There is a growing body of evidence that the Amazonian women were as real as the civilizations who wrote of them. They are believed to have governed large areas of Europe, Asia Minor, and Africa. Cities named Amazonium were established on Pontus and the Island of Patmos and numerous ancient cities in Europe, Asia Minor. The islands of the Aegean Sea, including Smyrma and Ephesus, claimed to have been founded by these women. A number of these cities stamped coins commemorating their Amazon founders and built statues and temples in their honor. This fact that the Amazon women were indeed real has been corroborated by historian Jessica Salmonson. According to her these women warriors belonged to different matriarchal societies, one of which was a clan of Libyan women warriors who originated on Tritonia, an island off the African coast. Even Herodotus wrote of the Libyan Amazon military power that was in prominence in the late sixth century BC.
Greek mythology describes the Amazonian women as descendants of the god of war, Ares, and the sea nymph, Harmonia. They worshiped Artemis, the goddess of the hunt and exactly where their territory was, has always been disputed. Herodotus believed they may have occupied the sweeping steppes of Southern Russia. Other stories claim they lived in Thrace or along the lower Caucasus Mountains in northern Albania. The Thermodon River, in Asia Minor, known today as the coast of Turkey, seems to be the most frequently mentioned territory of the Amazonian women. Stories of beautiful and bloodthirsty female warrior women thundering across arid battlefields have been told, re-told and speculated over for thousands of years by many cultures. Greek myths are filled with tales of the Amazonian women warriors and their exploits, love affairs, and battles.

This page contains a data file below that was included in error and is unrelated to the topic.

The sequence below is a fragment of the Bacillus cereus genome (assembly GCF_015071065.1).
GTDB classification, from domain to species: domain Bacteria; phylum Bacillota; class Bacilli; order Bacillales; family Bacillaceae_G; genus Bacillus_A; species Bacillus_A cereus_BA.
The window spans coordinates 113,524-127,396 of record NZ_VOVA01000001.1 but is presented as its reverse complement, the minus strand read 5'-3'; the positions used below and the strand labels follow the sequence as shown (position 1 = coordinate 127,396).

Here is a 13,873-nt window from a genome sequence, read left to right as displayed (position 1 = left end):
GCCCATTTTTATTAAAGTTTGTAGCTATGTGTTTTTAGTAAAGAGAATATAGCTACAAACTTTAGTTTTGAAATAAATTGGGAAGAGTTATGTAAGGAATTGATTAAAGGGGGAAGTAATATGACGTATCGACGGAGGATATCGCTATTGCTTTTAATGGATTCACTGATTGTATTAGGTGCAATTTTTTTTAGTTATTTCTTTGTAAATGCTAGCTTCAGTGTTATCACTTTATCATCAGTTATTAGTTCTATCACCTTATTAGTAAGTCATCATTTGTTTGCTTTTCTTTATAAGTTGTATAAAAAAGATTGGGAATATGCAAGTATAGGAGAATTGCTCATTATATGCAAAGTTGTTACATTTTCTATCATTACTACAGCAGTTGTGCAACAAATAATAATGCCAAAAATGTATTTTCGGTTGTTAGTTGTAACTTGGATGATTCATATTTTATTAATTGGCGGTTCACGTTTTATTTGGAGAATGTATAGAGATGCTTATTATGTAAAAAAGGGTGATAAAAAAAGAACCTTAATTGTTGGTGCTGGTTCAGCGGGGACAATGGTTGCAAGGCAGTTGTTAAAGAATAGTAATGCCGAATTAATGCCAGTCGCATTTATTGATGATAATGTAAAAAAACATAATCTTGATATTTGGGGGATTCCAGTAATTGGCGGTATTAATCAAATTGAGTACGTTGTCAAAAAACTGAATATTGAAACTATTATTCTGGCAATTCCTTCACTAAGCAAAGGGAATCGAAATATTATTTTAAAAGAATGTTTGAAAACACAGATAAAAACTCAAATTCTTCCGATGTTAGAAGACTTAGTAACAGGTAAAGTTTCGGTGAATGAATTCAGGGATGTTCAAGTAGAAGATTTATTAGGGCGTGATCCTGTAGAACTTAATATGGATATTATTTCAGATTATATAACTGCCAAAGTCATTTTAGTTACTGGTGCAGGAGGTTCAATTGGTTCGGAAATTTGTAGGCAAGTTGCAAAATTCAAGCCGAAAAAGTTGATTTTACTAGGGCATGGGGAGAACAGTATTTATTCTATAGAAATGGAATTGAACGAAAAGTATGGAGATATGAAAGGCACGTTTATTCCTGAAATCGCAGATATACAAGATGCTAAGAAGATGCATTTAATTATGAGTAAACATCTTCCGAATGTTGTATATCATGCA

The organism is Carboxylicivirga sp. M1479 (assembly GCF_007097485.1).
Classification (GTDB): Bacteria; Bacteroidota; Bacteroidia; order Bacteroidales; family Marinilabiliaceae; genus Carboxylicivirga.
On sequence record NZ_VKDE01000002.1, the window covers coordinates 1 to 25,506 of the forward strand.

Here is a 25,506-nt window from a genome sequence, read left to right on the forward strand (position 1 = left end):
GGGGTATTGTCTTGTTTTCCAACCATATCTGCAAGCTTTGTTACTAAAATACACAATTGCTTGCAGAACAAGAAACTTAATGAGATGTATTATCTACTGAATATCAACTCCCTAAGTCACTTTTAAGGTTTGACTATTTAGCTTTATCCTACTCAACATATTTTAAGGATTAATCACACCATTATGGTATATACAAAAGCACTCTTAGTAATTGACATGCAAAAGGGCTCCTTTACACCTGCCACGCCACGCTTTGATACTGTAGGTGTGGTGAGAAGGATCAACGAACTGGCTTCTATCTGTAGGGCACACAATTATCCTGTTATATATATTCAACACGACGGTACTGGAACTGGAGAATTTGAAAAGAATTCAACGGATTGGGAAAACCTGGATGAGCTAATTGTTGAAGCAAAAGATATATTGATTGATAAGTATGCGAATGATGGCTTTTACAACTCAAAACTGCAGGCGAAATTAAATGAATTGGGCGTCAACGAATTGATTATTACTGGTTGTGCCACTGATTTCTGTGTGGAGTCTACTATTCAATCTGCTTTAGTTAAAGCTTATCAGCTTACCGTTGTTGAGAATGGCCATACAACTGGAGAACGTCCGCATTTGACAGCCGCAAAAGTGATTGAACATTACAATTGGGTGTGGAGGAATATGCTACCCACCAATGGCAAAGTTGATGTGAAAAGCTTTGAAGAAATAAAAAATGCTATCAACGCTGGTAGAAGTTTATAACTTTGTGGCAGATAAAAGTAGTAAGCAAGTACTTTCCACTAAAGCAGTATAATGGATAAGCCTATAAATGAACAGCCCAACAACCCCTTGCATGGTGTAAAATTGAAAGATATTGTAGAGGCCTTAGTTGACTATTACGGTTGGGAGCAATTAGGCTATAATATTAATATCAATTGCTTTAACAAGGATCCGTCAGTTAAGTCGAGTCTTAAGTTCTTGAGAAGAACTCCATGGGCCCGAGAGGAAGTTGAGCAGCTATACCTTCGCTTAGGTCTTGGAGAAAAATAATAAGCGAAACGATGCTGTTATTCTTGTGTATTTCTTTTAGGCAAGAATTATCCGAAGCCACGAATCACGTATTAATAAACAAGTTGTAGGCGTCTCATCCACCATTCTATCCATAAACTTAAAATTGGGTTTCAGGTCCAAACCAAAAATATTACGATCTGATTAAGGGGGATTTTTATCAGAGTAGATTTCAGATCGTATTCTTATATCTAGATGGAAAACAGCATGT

The Greeks, Romans and other early civilizations wrote about or depicted these warriors in their art. The name Amazon has survived through the ages as a generic term for women warriors. However until recently most of the historians who accepted these same ancient authors and artists as credible sources for information on other aspects of their society dismissed their descriptions of the Amazon women warrior as myth.
Stories abound about different Amazon queens who displayed great valor in battle. An influential healer in Uganda known as Muhumusa claimed that the spirit of the Amazon queen Nyabinghi, resided inside her. Known as "the hidden queen", she defeated the English colonists and rescued her people from a life of abject slavery. Ya Asantewa, an Ashanti queen of Ghana typified the spirit of the woman of the Amazon when she said "If you the men of Ashanti will not go forward, then we will. We the women will. I shall call upon you my fellow women. We will fight the white men. We will fight until the last of us falls in the battlefield."